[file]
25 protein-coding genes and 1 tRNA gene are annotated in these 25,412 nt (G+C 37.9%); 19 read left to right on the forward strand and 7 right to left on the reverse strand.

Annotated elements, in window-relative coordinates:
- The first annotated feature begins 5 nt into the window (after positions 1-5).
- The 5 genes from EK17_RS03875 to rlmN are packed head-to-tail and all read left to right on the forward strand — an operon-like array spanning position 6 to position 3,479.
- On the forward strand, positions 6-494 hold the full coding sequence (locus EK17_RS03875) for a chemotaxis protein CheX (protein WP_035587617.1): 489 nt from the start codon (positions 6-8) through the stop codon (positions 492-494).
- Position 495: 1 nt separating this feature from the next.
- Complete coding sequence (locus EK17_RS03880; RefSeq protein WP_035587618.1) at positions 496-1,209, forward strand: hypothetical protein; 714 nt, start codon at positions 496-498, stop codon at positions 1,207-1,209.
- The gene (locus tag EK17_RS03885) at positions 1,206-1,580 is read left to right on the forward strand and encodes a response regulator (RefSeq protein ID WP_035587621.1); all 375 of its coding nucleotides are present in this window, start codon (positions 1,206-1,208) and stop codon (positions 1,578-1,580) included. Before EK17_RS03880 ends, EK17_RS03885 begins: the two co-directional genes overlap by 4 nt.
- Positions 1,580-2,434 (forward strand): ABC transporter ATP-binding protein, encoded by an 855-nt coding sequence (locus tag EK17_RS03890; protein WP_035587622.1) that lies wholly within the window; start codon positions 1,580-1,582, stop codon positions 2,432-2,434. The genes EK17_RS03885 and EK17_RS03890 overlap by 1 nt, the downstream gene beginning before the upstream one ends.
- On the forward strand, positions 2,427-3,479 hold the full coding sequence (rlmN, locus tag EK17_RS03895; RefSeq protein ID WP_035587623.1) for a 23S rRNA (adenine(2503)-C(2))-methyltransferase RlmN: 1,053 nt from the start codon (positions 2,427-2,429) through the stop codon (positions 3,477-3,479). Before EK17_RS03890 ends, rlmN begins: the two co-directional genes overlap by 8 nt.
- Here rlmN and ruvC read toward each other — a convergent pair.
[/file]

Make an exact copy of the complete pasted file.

25 protein-coding genes and 1 tRNA gene are annotated in these 25,412 nt (G+C 37.9%); 19 read left to right on the forward strand and 7 right to left on the reverse strand.

Annotated elements, in window-relative coordinates:
- The first annotated feature begins 5 nt into the window (after positions 1-5).
- The 5 genes from EK17_RS03875 to rlmN are packed head-to-tail and all read left to right on the forward strand — an operon-like array spanning position 6 to position 3,479.
- On the forward strand, positions 6-494 hold the full coding sequence (locus EK17_RS03875) for a chemotaxis protein CheX (protein WP_035587617.1): 489 nt from the start codon (positions 6-8) through the stop codon (positions 492-494).
- Position 495: 1 nt separating this feature from the next.
- Complete coding sequence (locus EK17_RS03880; RefSeq protein WP_035587618.1) at positions 496-1,209, forward strand: hypothetical protein; 714 nt, start codon at positions 496-498, stop codon at positions 1,207-1,209.
- The gene (locus tag EK17_RS03885) at positions 1,206-1,580 is read left to right on the forward strand and encodes a response regulator (RefSeq protein ID WP_035587621.1); all 375 of its coding nucleotides are present in this window, start codon (positions 1,206-1,208) and stop codon (positions 1,578-1,580) included. Before EK17_RS03880 ends, EK17_RS03885 begins: the two co-directional genes overlap by 4 nt.
- Positions 1,580-2,434 (forward strand): ABC transporter ATP-binding protein, encoded by an 855-nt coding sequence (locus tag EK17_RS03890; protein WP_035587622.1) that lies wholly within the window; start codon positions 1,580-1,582, stop codon positions 2,432-2,434. The genes EK17_RS03885 and EK17_RS03890 overlap by 1 nt, the downstream gene beginning before the upstream one ends.
- On the forward strand, positions 2,427-3,479 hold the full coding sequence (rlmN, locus tag EK17_RS03895; RefSeq protein ID WP_035587623.1) for a 23S rRNA (adenine(2503)-C(2))-methyltransferase RlmN: 1,053 nt from the start codon (positions 2,427-2,429) through the stop codon (positions 3,477-3,479). Before EK17_RS03890 ends, rlmN begins: the two co-directional genes overlap by 8 nt.
- Here rlmN and ruvC read toward each other — a convergent pair.